Weekly Insights 11 Mar 2022: War and Prices

11 March, 2022
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Weekly Insights 11 Mar 2022: “War” and “Prices”

Two weeks since Russia’s Ukraine invasion, stock markets rallied and commodity prices retreated on Wednesday: it seems to have been a short breather (as diplomatic talks continue, so far inconclusive) with markets dragged down again on Thursday as investors expect monetary policy tightening. The S&P 500 dropped by 0.4% (after rising by 2.6% on Wednesday,  the largest one-day gain since June 2020) while Europe’s Stoxx600 lost 1.7% (after recording its biggest rally since Mar 2020 the previous day). Risk sentiment seems to have improved and the CBOE volatility index (VIX) came down from near 17-month highs to around 30 (vs 16 in the start of the year).

In this Weekly Insights piece, we compile the potential direct and indirect impacts of the ongoing turmoil, with a specific focus on the Middle East and North Africa.

First and foremost, the conflict comes at a time when the global economy was recovering from the recent Omicron wave amid rising inflation. While the ongoing conflict will lead to a stalling of  global economic growth, the immediate impact is already visible in Russia: the financial sanctions (being cut off from the SWIFT bank messaging system) has already led to a record-low ruble and a spike in prices. The ruble has sharply dropped by around 30% (since Feb 24th) while inflation jumped to 10.24% as of Mar 4th (from 9.05% as of Feb 25th). Big foreign corporations are exiting the country – the latest announcement from McDonald’s saw massive crowds and queues in the final hours before it closed (as was seen in IKEA before). The Russian economy could see a massive drop in GDP -a 10-15% yoy drop is likely – though it could worsen if the conflict drags on further and the country is cut off from SWIFT). At the global level, two effects – a drop in GDP growth, rise in commodity prices and an increase in inflation (around 1%).

Oil prices have sharply increased  (reaching a near 14-year high): it rose by 5% yesterday after a 17% plunge on Wednesday after Biden’s request to US shale oil producers to increase supply (“do whatever it takes”) and UAE’s ambassador to the US stating the possibility of “encouraging OPEC to consider higher production levels” (though UAE’s energy minister later reiterated the nation’s commitment to the existing output agreement). For now, the US has announced a ban on Russia’s oil, LNG and coal imports: with only about 8% of US oil imports coming from Russia, the ban is likely to have a limited impact. The UK plans to phase out Russian oil by end-2022. If other allies also join in this ban of energy imports, it could lead to a severe gap that might be difficult to replace on short notice. If this happens, prices could remain quite high, stifling demand. On the other hand, the oil price could be tamed if other potential sources of supply come online (together). This includes additional oil released from the strategic petroleum reserves (already released 60mn barrels, 4% of total reserves), Iran’s oil (subject to an agreement in the ongoing nuclear negotiations), US shale producers and spare capacity among a few OPEC members (e.g. Saudi Arabia and the UAE).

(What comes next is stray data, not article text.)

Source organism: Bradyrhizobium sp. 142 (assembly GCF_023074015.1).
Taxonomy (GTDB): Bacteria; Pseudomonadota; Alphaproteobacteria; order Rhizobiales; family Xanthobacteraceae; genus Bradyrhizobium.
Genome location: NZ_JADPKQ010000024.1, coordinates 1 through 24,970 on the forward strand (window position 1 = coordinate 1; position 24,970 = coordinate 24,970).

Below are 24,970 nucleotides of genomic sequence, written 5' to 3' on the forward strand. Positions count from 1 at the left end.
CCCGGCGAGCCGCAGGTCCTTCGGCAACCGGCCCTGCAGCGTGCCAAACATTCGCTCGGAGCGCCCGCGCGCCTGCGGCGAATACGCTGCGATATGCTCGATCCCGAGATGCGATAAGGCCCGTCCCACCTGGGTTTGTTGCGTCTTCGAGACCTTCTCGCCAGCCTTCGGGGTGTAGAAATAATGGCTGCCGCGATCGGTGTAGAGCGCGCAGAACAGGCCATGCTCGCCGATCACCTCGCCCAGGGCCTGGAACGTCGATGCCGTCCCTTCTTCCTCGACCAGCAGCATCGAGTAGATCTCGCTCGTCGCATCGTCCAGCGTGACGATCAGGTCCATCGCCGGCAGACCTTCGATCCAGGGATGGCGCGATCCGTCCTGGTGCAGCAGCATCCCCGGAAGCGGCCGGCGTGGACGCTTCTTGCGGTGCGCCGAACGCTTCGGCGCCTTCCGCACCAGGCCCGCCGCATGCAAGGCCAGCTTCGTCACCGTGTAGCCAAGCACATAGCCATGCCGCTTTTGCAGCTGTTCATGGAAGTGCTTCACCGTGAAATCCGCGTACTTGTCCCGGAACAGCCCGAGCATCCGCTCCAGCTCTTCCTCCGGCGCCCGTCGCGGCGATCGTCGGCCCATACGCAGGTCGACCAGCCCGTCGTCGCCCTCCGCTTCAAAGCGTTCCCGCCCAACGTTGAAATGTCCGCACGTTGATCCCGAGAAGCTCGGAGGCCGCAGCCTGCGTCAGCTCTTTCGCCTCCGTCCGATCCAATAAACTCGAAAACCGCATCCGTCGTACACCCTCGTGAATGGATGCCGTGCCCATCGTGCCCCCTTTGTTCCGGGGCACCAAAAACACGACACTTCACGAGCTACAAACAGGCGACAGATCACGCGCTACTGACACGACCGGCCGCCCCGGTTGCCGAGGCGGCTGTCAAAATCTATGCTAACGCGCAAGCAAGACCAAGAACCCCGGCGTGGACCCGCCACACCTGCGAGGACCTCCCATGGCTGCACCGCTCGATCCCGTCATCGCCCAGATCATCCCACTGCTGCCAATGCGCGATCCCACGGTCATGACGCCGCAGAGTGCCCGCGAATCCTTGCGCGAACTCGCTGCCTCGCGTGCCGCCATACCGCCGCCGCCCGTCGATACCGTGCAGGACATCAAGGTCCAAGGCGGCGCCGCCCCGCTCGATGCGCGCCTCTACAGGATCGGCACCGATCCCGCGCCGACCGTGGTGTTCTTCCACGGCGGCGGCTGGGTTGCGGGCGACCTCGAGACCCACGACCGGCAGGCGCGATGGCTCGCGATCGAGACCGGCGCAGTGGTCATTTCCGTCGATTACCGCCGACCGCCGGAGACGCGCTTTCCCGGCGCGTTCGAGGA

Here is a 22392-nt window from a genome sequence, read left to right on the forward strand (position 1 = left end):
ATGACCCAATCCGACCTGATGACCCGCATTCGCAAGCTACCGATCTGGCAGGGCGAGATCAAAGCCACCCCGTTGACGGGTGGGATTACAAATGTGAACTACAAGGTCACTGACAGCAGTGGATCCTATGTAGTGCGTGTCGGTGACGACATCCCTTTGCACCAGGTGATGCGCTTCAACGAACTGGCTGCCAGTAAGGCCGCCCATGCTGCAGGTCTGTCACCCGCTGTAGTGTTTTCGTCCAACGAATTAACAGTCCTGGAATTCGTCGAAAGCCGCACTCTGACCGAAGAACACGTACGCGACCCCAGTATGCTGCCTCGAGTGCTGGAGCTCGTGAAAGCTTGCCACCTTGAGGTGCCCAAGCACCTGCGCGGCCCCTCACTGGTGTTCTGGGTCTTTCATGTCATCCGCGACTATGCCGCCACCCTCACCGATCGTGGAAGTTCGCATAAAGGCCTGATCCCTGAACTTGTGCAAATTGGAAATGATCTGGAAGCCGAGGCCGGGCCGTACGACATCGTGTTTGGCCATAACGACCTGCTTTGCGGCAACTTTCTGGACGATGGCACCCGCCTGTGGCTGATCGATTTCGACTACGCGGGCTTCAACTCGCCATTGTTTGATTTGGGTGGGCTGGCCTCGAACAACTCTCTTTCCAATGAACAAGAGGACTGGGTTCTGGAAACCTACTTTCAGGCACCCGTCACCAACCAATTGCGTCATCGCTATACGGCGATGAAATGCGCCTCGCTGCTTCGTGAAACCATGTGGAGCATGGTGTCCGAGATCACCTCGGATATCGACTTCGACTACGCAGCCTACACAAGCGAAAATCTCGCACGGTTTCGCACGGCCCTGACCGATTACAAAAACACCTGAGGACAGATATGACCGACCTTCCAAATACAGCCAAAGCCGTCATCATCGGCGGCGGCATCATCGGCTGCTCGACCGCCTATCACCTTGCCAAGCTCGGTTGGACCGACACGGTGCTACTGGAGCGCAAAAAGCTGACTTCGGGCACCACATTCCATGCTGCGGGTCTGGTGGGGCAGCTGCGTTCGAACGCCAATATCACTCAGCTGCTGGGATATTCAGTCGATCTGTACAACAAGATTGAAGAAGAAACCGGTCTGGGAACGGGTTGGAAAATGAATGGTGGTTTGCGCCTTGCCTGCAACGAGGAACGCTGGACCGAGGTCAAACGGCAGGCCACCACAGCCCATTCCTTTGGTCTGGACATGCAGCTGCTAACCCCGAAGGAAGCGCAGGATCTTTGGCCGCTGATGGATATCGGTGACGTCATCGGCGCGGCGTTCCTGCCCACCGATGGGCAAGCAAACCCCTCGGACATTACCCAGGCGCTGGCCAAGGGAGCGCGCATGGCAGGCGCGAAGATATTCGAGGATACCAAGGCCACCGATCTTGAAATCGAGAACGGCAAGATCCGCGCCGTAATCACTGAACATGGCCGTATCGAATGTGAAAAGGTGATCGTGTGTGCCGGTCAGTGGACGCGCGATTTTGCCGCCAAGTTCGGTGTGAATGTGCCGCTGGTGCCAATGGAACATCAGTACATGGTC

For the MENA region, higher oil prices will benefit the oil exporters: these nations will see an uptick in oil revenues and potentially move fiscal and current account balances into the green (after being in the red during the past two years). While many of them are food importers, their dependence on Russian and Ukrainian wheat and/or sunflower oil is lower than the likes of Egypt and Tunisia. In Lebanon, which is already reeling from the domestic multi-dimensional economic, financial, social and political crises, higher food and fuel prices are translating into a sharp impact on the purchasing power of wages  (already affected by the distortion in exchange rates). Even the UAE, where oil prices were liberalized in Aug 2015, saw fuel prices rise by 10-11% mom in Mar taking it to above AED 3 per liter for the first time ever (which then spills over into transport and food costs).

The commodities price surge saw a reversal with the CRB commodity price index falling to the lowest level since March 3rd (the index is up 25.43% since the start of the year). Food prices have been increasing, as have metals prices. The FAO food prices index rose to an all-time high in Feb, driven by an uptick in vegetable oils (8.5% mom).

Ukraine has banned export of several food products, and this could lead to shortages and price rises. Supply interruptions or stoppages would significantly affect impact the Middle East and North Africa region, which is one of the largest consumers of wheat, with a heavy reliance on imports. Egypt is the one of the largest global importers of wheat, and disrupted supply could lead to either to a phase out of the bread subsidy (to ease subsidy bill and fiscal deficit). With Ukraine the largest exporter of sunflower oil (now in short supply) interruptions are driving up prices of substitutes (like palm oil, which hit record highs in the futures market), all driving up food-price inflation. In this regard, the World Bank has already issued a warning that food security concerns may worsen and lead to social unrest, reminding of similarities prior to the Arab Spring.